Volunteer bailiffs support Environment Agency in close season crackdown

The Angling Trust’s Fisheries Enforcement Support Service and Voluntary Bailiff Service (VBS) will be delivering Operation Clampdown 10 in partnership with the Environment Agency’s fisheries officers during the annual coarse fishing close season on rivers (March 15 – June 15 inclusive).

The VBS will be reporting suspicious activity and incidents to the Environment Agency and police. Anyone convicted of illegally fishing during the close season faces a significant fine and possible confiscation of equipment.

Kevin Austin, Deputy Director for Agriculture, Fisheries and the Natural Environment at the Environment Agency, said:

“Every year, between March and June, our rivers begin to reawaken and our fish populations will soon begin spawning. The close season aims to protect fish during this delicate time to ensure they remain healthy and resilient. Alongside our fisheries improvement work, the close season gives our fish populations the chance to recover.

“Going fishing is a great way to connect with nature, relax and unwind – and we always encourage new anglers to give fishing a go. However, we are aware that not all new anglers will have knowledge of fishing rules like the close season. If you know a new angler, please remind them of the close season dates.

“Anglers who do still want to get out on the banks during the close season can still visit many stillwaters and canals, depending on landowner agreement, or try their hand at trout fishing, though a valid fishing licence is still required.

“The Environment Agency takes illegal fishing very seriously. Anyone fishing illegally should expect to be prosecuted and to face a substantial fine. Those who suspect illegal fishing should report it to the Environment Agency’s incident hotline on 0800 80 70 60.”

Nino Brancato, Angling Trust National Enforcement Support Manager, said:

“After 10 years ,the positive impact of the work of the Voluntary Bailiff Service cannot be underestimated in supporting fisheries enforcement across England. A key part of this has been our work on Operation Clampdown.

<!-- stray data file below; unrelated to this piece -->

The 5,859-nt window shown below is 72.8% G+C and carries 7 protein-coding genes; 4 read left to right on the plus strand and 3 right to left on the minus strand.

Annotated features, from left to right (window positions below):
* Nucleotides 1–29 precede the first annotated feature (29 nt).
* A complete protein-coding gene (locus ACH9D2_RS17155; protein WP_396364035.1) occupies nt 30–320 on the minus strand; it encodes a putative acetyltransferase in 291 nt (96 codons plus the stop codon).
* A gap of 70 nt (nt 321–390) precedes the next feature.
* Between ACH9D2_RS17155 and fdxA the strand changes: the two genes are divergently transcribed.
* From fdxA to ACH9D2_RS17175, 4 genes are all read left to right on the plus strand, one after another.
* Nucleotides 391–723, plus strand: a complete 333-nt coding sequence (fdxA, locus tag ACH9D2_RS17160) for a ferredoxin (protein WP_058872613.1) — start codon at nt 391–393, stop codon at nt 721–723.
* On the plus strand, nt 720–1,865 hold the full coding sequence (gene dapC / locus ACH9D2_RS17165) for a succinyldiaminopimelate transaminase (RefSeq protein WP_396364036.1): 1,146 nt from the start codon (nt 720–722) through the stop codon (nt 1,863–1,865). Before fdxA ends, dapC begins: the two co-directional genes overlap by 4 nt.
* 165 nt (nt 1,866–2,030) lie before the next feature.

“This year’s close season will be another great opportunity for the Fisheries Enforcement Support Service and the Voluntary Bailiff Service to work closely with the Environment Agency and police during Operation Clampdown 10.

“Our dedicated volunteer bailiffs will be out on patrol and taking part in coordinated joint activity around the nation’s waterways in an eyes and ears capacity – gathering intelligence and reporting incidents in support of our enforcement partners as part of our multi-agency approach to protecting fish and fisheries.”

Now in its 10th year, Operation Clampdown is a national multi-agency initiative targeting illegal fishing during the coarse fishing close season on rivers, streams, drains and specified canals as well as stillwaters that are Sites of Special Scientific Interest (SSSI).

The Voluntary Bailiff Service is part of the Angling Trust’s Fisheries Enforcement Support Service, which is funded from fishing licence income and delivered in partnership with the Environment Agency.

There are still plenty of opportunities for anglers to get out on the banks to fish for coarse fish while rivers, streams, drains and other sites that the close season applies to are off-limits. The vast majority of stillwaters and canals in England remain open for fishing. Anglers should ensure they have the necessary permission to fish and a valid Environment Agency fishing licence.


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